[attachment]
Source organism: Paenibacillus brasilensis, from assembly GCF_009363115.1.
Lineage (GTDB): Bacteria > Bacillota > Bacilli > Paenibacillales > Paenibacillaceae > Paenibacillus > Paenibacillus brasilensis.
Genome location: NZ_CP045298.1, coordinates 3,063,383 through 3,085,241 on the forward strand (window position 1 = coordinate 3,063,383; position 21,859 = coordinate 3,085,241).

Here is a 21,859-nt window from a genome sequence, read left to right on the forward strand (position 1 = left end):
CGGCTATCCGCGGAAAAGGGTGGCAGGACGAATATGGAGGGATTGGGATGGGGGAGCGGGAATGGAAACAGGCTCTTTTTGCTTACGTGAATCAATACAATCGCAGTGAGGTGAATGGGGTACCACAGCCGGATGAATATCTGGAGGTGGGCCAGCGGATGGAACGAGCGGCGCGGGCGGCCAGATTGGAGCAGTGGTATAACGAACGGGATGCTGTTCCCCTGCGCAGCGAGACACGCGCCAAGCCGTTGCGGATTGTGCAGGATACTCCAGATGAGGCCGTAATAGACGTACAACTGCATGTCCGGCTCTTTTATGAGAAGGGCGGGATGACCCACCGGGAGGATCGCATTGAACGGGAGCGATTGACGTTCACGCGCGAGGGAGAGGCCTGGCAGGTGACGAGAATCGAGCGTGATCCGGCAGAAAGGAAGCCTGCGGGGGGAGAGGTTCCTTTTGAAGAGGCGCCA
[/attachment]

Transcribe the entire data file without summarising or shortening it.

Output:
Source organism: Paenibacillus brasilensis, from assembly GCF_009363115.1.
Lineage (GTDB): Bacteria > Bacillota > Bacilli > Paenibacillales > Paenibacillaceae > Paenibacillus > Paenibacillus brasilensis.
Genome location: NZ_CP045298.1, coordinates 3,063,383 through 3,085,241 on the forward strand (window position 1 = coordinate 3,063,383; position 21,859 = coordinate 3,085,241).

Here is a 21,859-nt window from a genome sequence, read left to right on the forward strand (position 1 = left end):
CGGCTATCCGCGGAAAAGGGTGGCAGGACGAATATGGAGGGATTGGGATGGGGGAGCGGGAATGGAAACAGGCTCTTTTTGCTTACGTGAATCAATACAATCGCAGTGAGGTGAATGGGGTACCACAGCCGGATGAATATCTGGAGGTGGGCCAGCGGATGGAACGAGCGGCGCGGGCGGCCAGATTGGAGCAGTGGTATAACGAACGGGATGCTGTTCCCCTGCGCAGCGAGACACGCGCCAAGCCGTTGCGGATTGTGCAGGATACTCCAGATGAGGCCGTAATAGACGTACAACTGCATGTCCGGCTCTTTTATGAGAAGGGCGGGATGACCCACCGGGAGGATCGCATTGAACGGGAGCGATTGACGTTCACGCGCGAGGGAGAGGCCTGGCAGGTGACGAGAATCGAGCGTGATCCGGCAGAAAGGAAGCCTGCGGGGGGAGAGGTTCCTTTTGAAGAGGCGCCA